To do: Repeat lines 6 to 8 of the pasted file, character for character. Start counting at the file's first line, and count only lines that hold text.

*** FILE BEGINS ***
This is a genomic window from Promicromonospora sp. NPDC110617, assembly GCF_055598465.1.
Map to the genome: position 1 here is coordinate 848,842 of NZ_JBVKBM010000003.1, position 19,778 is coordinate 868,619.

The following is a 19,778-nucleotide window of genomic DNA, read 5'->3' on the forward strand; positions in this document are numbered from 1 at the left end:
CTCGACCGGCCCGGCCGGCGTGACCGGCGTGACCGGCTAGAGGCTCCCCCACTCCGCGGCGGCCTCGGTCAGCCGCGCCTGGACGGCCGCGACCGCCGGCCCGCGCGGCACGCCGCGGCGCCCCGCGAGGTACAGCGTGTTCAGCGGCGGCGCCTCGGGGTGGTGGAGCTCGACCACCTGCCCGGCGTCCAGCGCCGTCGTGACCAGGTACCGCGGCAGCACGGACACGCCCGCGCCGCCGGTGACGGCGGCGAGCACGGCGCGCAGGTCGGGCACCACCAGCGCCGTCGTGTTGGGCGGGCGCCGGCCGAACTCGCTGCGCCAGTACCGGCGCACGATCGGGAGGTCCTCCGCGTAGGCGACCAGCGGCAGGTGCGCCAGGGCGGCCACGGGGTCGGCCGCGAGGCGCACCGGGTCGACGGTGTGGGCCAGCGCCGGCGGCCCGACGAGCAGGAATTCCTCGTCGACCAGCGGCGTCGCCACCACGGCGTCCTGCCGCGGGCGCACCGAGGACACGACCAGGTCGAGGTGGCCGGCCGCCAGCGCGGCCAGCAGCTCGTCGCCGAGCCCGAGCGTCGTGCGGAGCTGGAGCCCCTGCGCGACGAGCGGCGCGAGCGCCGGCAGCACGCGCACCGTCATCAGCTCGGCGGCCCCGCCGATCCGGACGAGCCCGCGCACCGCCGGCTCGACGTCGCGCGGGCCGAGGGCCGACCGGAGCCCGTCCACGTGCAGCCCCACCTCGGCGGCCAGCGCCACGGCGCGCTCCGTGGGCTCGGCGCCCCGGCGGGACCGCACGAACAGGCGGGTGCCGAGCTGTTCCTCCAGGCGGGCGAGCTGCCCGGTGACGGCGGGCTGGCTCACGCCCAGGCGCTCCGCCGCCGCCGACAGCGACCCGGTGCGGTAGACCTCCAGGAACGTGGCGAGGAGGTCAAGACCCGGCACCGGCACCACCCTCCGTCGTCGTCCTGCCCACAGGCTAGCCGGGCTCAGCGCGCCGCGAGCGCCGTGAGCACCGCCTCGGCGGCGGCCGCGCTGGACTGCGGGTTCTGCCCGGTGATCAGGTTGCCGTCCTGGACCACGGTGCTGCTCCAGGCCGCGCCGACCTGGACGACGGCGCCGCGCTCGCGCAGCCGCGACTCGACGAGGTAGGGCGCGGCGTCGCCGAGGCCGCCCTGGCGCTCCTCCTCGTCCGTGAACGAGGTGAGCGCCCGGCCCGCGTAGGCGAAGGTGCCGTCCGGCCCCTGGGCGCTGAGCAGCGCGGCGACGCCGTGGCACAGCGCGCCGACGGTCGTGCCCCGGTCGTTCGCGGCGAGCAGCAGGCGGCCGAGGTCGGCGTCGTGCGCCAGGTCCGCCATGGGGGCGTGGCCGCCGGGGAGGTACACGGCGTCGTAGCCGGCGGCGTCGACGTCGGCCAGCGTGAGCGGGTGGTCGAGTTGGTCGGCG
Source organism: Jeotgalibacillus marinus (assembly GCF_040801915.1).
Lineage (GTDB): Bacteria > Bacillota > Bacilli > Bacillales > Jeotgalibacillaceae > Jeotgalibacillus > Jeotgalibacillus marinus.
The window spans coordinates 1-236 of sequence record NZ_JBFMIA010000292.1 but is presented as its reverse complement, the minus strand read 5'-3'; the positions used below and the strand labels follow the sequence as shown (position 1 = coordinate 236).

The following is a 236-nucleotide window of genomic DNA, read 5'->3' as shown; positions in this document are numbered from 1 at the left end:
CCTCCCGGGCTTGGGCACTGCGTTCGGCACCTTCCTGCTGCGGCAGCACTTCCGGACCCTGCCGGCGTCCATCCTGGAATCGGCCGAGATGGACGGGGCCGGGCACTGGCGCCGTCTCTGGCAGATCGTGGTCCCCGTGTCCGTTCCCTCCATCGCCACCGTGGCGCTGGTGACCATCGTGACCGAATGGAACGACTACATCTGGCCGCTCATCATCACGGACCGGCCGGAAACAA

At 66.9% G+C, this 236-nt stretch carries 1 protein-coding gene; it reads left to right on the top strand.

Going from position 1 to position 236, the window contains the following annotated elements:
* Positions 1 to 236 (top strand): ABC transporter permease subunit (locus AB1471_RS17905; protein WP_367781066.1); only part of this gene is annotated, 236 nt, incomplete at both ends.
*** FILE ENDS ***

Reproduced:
Lineage (GTDB): Bacteria > Bacillota > Bacilli > Bacillales > Jeotgalibacillaceae > Jeotgalibacillus > Jeotgalibacillus marinus.
The window spans coordinates 1-236 of sequence record NZ_JBFMIA010000292.1 but is presented as its reverse complement, the minus strand read 5'-3'; the positions used below and the strand labels follow the sequence as shown (position 1 = coordinate 236).

The following is a 236-nucleotide window of genomic DNA, read 5'->3' as shown; positions in this document are numbered from 1 at the left end: